Wakka Wakka! This Turing Machine Plays Pac-Man

When reading the most recent studies on DNA-powered computing, I faced a very unpleasant reality. While I was a geneticist and also studied computing science, I found myself attempting to make sense of two concepts – the all-encompassing Turing machine that is the core of computing as a whole and the von Neumann architecture that is the foundation of all modern CPUs. I wrote C++ code to simulate the Turing machine as described in his 1936 work and could use it to determine, for instance, whether words were palindromes. However, I was unable to see how a machine with its tape memory that is one-dimensional and the capability to view only one symbol on the tape at a given time–would behave as a billion transistor processor equipped with hardware functions such as an Arithmetic Logic Unit (ALU) as well as a program counter or instruction register.

I looked through old textbooks and watched online videos on theoretical computer science; however, my knowledge continued. I built a Turing machine to run software written for a genuine processor.

Instead of a billion transistor behemoth, I focused on the simple eight-bit 6502 microprocessor. The fabled microprocessor powered many of the computer systems I used as a kid. For a final confirmation that my computer simulation must run Pac-Man, especially the version designed for an Apple II computer.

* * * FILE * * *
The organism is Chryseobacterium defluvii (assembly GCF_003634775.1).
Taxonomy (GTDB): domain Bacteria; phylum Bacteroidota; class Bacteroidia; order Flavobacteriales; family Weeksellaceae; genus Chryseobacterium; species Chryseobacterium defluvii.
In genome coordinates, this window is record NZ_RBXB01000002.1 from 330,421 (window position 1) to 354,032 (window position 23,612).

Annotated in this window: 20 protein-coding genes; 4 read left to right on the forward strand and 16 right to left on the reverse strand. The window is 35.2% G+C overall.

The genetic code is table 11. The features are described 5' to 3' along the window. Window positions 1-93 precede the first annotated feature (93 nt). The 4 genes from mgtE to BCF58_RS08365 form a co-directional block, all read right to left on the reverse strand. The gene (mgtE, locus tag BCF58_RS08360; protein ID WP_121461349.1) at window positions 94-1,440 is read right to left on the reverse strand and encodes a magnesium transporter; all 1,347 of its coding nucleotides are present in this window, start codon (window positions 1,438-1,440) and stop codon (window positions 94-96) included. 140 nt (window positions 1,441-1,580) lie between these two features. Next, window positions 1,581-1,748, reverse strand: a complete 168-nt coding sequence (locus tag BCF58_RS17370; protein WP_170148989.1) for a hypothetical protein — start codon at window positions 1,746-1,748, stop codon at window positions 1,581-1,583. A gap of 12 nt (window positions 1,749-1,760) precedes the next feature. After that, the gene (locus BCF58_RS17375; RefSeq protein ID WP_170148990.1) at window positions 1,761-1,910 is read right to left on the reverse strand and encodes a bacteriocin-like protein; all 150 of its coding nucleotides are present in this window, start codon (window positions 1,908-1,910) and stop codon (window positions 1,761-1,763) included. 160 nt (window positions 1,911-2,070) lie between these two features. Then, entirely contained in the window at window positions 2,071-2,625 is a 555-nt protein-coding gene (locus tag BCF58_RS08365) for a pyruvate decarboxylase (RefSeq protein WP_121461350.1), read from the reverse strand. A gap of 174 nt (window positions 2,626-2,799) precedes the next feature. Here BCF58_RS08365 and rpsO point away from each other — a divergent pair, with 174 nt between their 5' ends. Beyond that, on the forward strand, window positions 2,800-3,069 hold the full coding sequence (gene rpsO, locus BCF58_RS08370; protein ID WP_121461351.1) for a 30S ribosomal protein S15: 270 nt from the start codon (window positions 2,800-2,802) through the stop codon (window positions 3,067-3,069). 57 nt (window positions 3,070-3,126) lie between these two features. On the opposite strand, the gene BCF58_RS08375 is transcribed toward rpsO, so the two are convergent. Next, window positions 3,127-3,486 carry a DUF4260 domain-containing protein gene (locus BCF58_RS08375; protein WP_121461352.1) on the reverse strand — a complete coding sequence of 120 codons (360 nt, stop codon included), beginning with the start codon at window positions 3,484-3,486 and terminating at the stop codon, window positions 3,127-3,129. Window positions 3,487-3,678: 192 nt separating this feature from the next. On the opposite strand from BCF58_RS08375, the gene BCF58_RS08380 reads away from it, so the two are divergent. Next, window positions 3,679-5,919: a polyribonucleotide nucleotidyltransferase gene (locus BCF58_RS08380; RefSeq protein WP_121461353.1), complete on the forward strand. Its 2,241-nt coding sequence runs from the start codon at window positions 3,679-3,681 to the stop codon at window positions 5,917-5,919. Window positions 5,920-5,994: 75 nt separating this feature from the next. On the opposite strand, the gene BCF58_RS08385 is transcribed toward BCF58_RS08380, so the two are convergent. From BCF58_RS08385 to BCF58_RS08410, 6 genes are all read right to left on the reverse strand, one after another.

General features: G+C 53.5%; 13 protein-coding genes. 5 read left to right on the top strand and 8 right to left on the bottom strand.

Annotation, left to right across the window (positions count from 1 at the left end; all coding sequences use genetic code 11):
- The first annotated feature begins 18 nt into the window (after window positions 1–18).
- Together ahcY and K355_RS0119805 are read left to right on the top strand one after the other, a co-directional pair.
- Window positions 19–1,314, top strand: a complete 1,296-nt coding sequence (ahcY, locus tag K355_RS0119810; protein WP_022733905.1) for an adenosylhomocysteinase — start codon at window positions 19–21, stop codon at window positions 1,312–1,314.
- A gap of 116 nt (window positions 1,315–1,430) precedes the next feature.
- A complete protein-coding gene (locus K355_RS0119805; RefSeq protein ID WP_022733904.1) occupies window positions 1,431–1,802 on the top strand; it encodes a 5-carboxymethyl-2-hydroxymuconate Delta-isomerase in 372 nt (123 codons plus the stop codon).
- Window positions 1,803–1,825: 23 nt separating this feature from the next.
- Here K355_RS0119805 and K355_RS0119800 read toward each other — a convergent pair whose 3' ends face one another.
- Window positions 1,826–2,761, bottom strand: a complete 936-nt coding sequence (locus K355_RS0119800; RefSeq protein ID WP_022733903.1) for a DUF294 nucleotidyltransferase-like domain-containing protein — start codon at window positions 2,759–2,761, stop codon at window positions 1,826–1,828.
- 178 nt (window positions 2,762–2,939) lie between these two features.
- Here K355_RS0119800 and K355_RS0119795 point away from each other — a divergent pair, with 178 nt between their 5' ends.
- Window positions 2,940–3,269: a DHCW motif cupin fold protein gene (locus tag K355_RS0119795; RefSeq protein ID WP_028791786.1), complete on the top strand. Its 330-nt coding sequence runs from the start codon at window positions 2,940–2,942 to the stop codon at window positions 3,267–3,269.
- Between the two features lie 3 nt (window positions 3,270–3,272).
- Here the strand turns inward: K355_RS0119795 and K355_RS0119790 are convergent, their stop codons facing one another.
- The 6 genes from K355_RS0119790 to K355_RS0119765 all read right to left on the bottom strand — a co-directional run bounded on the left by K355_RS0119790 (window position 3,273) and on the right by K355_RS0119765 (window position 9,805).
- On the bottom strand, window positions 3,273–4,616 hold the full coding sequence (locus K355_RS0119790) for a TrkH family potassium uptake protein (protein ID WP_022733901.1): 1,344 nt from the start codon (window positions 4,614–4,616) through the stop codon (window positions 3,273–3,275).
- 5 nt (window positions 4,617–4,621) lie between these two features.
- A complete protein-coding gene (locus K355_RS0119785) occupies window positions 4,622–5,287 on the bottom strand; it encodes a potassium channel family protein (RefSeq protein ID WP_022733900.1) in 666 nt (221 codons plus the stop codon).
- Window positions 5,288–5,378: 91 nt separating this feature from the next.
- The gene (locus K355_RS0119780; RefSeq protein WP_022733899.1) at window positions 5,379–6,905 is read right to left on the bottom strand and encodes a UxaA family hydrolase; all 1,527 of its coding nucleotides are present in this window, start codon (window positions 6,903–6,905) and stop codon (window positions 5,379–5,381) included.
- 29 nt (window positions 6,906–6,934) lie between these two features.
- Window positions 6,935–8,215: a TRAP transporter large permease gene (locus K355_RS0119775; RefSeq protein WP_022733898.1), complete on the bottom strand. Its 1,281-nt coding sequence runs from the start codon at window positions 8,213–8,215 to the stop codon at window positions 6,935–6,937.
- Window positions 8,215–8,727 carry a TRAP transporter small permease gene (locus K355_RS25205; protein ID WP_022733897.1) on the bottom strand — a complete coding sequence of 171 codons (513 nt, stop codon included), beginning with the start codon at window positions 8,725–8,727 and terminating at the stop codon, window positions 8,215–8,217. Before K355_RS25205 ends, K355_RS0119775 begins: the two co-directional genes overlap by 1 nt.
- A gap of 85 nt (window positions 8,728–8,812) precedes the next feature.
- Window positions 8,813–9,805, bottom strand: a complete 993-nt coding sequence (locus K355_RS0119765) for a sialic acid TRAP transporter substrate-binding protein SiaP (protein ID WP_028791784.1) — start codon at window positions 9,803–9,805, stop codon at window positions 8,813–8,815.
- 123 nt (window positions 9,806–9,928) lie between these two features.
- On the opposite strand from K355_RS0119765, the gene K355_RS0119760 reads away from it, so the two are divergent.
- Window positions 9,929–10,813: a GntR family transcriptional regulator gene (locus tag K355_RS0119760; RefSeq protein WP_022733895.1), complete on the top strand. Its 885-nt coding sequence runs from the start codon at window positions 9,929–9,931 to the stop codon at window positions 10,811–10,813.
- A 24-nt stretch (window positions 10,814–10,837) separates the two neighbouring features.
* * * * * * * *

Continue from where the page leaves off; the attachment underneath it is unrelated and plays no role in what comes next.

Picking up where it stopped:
In Turing’s work, his famous machine is an abstract idea with an infinite memory. Infinite memory isn’t feasible in real life, but physical Turing machines can be constructed with enough memory to handle the job. A rule book and a notepad could structure the hardware-based implementation of the Turing machine. When doing basic math, we utilize rules in our heads (such as being aware of when to carry the number 1). We manipulate the numbers and symbols with these rules and then go through the procedure to do, for instance, long division. There are some key distinctions, however. It is possible to move across the two-dimensional pad, making scratch calculations within the margin before returning to the main issue. With the Turing machine, we only move left and right on a single-dimensional notepad by simultaneously reading or writing a single symbol.